The moment we’ve all been waiting for is finally upon us: After months of controversy and uproar around Miley Cyrus’ apparently “shameful” transformation, Bangerz finally hit U.S. shelves.
Whether it is the team behind her, or the young pop star herself, Cyrus is a great example of an artist that is capitalizing on the opportunities of social media and publicity in preparing for a release. Whoever is pulling the strings has ensured that Cyrus has seen massive growth over the past year, expanding her reach and fan base, and setting the stage for her album to go through the roof.
It all started way back in August 2012. Already working on her new material, and eager to break from her Hannah Montana mold, Cyrus caused waves in the Twitter universe when she chopped off her locks and went blond. That month alone, she added more than 1.5 million new followers, a 153% increase from the month before. On August 13th, a day or so after the jaw-dropping news broke and Cyrus updated her Twitter profile picture, she added more than 152,000 new followers, the highest daily spike she has seen to date. She would never look the same again.
Then this past June came the official video for the first single off of Cyrus’ fourth album, “We Can’t Stop,” complete with drug references, weird bear costumes, twerking and a grill. Once again she made headlines, but now shock and outrage had begun to dominate the conversation despite the fact that she was still relatively clothed. How could the young Disney star have turned into this? Yet, it seemed all the negative press around the video wasn’t putting a damper on her popularity, by the end of the week Cyrus was the top ranking artist on VEVO. In the seven days following, close to half a million people were talking about her on Facebook, and her Wikipedia page views near doubled.
Cyrus was soon close to reaching a milestone - 13 million Twitter followers. She decided to speed up the process by announcing that she would reveal the title of her upcoming album once she had hit that mark. And hit that mark she did. On August 6th Cyrus posted to her newsfeed and let us all know: the album was to be called Bangerz.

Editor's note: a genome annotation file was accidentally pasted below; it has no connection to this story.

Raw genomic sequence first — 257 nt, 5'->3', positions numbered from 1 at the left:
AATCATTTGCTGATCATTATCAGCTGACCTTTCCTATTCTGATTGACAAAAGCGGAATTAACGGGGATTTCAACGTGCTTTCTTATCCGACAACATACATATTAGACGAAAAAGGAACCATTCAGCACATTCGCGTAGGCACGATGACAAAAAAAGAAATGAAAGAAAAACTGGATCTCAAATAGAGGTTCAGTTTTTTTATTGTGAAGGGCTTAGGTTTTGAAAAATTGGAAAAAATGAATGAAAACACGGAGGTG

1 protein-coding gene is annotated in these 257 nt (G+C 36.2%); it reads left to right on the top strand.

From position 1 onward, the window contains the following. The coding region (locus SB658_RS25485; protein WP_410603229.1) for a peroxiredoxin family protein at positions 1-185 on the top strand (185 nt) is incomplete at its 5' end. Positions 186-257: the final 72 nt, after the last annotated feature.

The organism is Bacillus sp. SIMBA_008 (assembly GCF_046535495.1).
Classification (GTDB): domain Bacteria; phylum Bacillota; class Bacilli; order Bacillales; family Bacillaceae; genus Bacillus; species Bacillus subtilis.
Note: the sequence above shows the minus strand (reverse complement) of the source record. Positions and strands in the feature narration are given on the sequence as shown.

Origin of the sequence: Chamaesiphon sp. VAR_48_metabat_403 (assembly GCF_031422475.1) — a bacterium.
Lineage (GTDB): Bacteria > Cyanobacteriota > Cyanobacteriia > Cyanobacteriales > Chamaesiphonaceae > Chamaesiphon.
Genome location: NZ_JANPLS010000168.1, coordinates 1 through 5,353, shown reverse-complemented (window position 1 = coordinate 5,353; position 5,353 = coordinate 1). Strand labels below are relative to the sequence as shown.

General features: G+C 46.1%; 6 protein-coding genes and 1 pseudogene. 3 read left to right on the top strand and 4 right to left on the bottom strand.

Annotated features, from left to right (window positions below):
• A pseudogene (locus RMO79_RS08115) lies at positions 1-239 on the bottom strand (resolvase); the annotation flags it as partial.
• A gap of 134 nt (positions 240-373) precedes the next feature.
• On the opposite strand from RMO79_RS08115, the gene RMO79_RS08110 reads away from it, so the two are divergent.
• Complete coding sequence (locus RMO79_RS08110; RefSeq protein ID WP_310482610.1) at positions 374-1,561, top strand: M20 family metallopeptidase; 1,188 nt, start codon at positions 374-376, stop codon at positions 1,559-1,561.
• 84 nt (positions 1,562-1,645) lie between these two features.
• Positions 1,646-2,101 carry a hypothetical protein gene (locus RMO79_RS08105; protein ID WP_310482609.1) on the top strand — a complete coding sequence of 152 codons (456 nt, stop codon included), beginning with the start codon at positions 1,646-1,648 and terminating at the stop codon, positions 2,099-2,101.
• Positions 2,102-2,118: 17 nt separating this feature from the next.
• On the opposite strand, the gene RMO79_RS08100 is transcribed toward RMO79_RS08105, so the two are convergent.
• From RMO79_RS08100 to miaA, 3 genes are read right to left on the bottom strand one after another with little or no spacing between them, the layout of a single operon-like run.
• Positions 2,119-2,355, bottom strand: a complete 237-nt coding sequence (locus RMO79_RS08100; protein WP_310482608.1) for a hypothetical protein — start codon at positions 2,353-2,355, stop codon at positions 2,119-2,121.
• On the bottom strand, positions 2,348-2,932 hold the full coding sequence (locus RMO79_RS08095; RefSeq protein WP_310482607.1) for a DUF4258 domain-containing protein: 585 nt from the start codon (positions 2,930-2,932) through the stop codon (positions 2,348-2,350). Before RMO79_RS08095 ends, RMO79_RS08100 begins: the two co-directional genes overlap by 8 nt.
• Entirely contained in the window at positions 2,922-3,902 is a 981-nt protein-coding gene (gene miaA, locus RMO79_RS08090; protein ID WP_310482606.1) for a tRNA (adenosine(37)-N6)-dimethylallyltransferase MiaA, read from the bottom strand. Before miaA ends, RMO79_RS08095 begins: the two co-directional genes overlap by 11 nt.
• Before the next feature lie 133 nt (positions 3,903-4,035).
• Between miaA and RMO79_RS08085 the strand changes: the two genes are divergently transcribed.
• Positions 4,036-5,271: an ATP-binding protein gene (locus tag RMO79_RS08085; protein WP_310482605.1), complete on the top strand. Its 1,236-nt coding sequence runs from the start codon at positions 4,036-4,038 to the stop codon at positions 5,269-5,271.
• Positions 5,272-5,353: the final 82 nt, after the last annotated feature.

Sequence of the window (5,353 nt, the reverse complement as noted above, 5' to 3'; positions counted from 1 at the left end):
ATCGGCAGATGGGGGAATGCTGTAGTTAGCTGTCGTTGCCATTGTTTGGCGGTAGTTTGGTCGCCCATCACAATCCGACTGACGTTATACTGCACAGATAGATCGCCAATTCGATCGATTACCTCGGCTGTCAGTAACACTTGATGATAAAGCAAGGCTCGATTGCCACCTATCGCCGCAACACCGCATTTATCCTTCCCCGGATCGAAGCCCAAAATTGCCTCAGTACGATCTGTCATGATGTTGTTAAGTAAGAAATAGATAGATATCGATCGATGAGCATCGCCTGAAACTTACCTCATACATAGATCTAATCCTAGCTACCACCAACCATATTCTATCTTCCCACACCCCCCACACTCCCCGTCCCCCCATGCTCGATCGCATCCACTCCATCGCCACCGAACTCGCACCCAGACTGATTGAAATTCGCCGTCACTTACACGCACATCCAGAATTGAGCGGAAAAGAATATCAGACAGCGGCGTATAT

The stage was now set for what would become one of the most tweeted about performances in history. As Cyrus gyrated about on the VMA stage, wearing a less-than-flattering flesh-colored latex two-piece, wielding a massive foam finger, and grinding up against Robin Thicke (who oddly enough was dressed as Beetle Juice), the internet literally exploded. Nevermind that this is the same stage that has hosted more than its fair share of controversial incidents, viewers were outraged by what they saw. Petitions were filed. And Cyrus was laughing all the way to the social media bank. In the week following the performance, she saw a jump across pretty much every single network. More than 300,000 new Twitter followers, close to 365,000 Facebook page likes, another 31 million plays on VEVO, and north of 1.3 million views on Wikipedia. Now that’s what they call growth.
It didn’t take long for Cyrus to shock us once more, stripping completely naked and straddling a wrecking ball in the official video for her second single, directed by controversial celebrity photographer Terry Richardson. Could it get any worse than this? Well for Cyrus it only got better. The video went viral and in less than a month, it has attracted more than 200 million views, close to 25 million of which came the day after release.
All in all, Cyrus has essentially had a pretty great year. She has more than doubled the size of her Twitter following since the haircut, and counts more than 1.5 billion plays on VEVO in total. She’s checking off the list of necessary appearances, successfully hosting and performing on SNL over the weekend - not afraid to make fun of herself, or her critics.
For all the controversy and outrage that has brought us to where we are today, not once has she been caught stumbling drunkenly out of a night club or peeing in buckets while slandering a former president. Sure, she has been outspoken about her use of marihuana, but she never got caught throwing her bong out of a window. Think of her what you will, but unlike a handful of her celebrity peers, Cyrus appears to be in complete control of the image and persona she has crafted to support the release of this album, and has most certainly caught the attention of the general public, all the while expanding her social reach.
She’ll definitely sell more than her fair share of albums, whether you like it or not.
This article originally appeared on Forbes.com. Liv Buli is the resident data journalist for music analytics company Next Big Sound. Buli is a graduate of New York University’s Arthur L. Carter Journalism Institute and her work has appeared in Newsweek Daily Beast, Forbes, Billboard, Hypebot and more.